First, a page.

evergreen [ EV-er-green ] adjective: having leaves that remain green and functional for more than one growing season, including in winter; not deciduous. noun: a plant that stays green more than one growing season
Although many evergreen trees and shrubs are conifers (having needles or scales as leaves and bearing cones aka strobili), some evergreens are not conifers, but broadleaf plants, including many hollies and some shrubs, vines, and ground covers as well as a few grasses, sedges, and ferns. Not all conifers are evergreens — some are deciduous, meaning they lose their leaves in winter. Some plants that are deciduous in colder climates may be evergreen in milder climate zones. Some species are considered semi-evergreen if they lose leaves when zonal seasonal temperatures are colder than normal or if they lose all their leaves late winter and replace them shortly thereafter.
Native Evergreens (Not Conifers) in Winter
Left to right: Polystichum acrostichoides, Packera aurea, Bignonia capreolata, Ilex glabra, Ilex opaca, Morella cerifera, Kalmia latifolia ‘Elf,’ Carex plantaginea.
Since in colder winter hardiness zones there are fewer native evergreen than deciduous species, people sometimes turn to non-native evergreen plants for winter greenery. Unfortunately, many of these broadleafs are invasive, escaping cultivation and invading our roadsides, parks, forests, and streams. They displace native vegetation upsetting the ecosystem and damaging the environment. Become aware of and do not purchase the species listed as invasive in your area. Learn more about invasive plants.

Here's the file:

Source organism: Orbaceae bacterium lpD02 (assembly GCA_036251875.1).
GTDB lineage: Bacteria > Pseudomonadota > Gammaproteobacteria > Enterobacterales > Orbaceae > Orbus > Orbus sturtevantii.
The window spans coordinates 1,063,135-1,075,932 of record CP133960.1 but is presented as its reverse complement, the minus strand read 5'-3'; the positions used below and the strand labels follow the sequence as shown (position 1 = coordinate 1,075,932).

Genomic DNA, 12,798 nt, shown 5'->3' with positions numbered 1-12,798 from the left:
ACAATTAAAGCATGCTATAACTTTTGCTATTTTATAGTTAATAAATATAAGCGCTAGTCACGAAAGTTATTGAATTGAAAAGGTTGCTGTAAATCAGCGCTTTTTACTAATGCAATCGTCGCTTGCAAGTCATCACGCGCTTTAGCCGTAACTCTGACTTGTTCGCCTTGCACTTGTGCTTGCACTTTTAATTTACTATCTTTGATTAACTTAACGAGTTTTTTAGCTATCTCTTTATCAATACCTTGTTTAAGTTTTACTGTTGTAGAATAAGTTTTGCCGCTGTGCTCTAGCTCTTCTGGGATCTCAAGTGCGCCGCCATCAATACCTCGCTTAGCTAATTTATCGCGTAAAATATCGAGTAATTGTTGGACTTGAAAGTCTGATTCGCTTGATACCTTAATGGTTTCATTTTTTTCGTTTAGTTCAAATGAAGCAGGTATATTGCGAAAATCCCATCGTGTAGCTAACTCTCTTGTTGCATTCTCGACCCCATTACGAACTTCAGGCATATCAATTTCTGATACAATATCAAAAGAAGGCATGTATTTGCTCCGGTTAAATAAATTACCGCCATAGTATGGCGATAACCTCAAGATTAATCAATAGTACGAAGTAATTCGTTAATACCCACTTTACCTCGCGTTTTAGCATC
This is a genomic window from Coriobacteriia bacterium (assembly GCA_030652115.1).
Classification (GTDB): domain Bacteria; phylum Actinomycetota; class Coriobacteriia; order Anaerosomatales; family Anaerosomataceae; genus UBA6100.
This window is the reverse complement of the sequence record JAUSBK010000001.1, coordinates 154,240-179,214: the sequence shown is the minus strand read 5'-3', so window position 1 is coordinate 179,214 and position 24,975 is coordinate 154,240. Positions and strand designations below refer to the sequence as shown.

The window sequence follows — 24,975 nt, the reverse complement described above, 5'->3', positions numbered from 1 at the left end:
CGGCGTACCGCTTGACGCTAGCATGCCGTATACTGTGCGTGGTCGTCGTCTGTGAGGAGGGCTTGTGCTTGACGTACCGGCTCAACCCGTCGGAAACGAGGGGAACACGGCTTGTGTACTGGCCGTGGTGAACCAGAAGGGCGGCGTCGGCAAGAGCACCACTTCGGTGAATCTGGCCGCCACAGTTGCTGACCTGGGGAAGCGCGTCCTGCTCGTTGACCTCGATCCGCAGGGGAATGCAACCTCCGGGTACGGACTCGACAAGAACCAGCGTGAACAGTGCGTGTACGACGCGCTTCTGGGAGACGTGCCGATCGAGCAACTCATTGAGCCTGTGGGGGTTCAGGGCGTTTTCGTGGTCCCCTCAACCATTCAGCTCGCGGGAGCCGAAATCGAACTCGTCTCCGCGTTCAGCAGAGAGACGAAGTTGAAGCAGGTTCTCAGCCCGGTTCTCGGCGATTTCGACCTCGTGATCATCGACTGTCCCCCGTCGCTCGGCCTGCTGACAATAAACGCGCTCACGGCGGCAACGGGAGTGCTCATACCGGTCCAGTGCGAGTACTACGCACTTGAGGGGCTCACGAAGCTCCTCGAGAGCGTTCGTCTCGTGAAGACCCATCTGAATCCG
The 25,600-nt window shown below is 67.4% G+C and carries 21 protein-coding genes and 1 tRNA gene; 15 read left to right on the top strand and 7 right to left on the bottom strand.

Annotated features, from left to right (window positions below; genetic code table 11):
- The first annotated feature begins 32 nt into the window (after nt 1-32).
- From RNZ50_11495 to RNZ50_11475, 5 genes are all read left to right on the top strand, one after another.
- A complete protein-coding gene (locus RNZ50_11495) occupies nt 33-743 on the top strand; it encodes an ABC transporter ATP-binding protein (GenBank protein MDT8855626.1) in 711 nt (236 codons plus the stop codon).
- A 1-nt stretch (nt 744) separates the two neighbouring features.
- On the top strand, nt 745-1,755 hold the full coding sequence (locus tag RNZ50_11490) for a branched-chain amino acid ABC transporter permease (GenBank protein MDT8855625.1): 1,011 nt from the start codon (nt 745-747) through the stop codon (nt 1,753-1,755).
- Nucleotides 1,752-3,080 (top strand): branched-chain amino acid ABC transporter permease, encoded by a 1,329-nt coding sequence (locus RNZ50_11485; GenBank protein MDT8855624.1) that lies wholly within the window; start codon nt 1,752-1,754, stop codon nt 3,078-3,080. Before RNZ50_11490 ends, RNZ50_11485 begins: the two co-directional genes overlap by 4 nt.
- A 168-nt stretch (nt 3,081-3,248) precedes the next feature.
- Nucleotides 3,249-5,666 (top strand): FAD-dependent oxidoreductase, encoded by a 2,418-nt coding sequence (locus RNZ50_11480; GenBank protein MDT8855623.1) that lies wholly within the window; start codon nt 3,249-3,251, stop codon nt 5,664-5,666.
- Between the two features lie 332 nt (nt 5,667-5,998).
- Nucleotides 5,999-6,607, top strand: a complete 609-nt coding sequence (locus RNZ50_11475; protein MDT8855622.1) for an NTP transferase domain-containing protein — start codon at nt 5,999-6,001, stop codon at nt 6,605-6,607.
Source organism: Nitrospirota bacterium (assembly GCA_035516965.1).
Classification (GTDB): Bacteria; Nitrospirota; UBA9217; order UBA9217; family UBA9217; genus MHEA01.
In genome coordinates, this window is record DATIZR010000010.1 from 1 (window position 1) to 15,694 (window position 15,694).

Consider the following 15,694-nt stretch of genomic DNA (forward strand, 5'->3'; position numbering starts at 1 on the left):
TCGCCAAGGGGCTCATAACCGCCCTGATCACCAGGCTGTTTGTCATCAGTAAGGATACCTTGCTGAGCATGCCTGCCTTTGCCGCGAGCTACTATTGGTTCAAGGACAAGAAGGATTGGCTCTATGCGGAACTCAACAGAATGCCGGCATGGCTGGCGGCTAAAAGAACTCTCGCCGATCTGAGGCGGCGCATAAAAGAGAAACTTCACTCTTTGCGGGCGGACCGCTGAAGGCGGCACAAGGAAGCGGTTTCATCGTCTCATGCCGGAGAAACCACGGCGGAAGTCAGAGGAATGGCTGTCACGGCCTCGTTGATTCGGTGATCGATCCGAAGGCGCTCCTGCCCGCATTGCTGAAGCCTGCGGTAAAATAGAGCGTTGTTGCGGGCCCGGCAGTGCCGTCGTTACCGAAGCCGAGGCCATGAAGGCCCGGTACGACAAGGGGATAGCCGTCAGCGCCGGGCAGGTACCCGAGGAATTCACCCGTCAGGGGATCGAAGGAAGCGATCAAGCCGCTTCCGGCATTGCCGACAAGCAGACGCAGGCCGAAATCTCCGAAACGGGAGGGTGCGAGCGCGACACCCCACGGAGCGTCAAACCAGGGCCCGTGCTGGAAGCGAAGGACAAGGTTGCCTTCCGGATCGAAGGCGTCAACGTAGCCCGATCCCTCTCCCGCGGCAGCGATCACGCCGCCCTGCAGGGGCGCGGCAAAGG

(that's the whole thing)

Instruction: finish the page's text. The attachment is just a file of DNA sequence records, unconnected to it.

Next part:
Left to right: Japanese Barberry, Privet, Creeping Liriope, Wintercreeper, English Ivy, Bamboo, Heavenly Bamboo, Leatherleaf Mahonia, Japanese Pachysandra, Periwinkle.
Native Conifers in Fall and Winter
Left to right: Evergreen Juniperus virginiana, Tsuga canadensis, Pinus strobus, Thuja occidentalis; DeciduousTaxodium distichum (in October, November, and December),
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Burns RM, Honkala BH, tech. coords. 1990. Silvics of North America: 1. Conifers, 2. Hardwoods. Agriculture Handbook 654. U.S. Department of Agriculture, Forest Service, Washington, DC
Jull L. Revised 8/13/2012. Pruning Evergreens. Item number: XHT1013. UW-Madison Horticulture, UW-Extension.
Rose N. January 6, 2016. Not All Conifers Are Evergreen. Plant Profiles. Arnold Arboretum.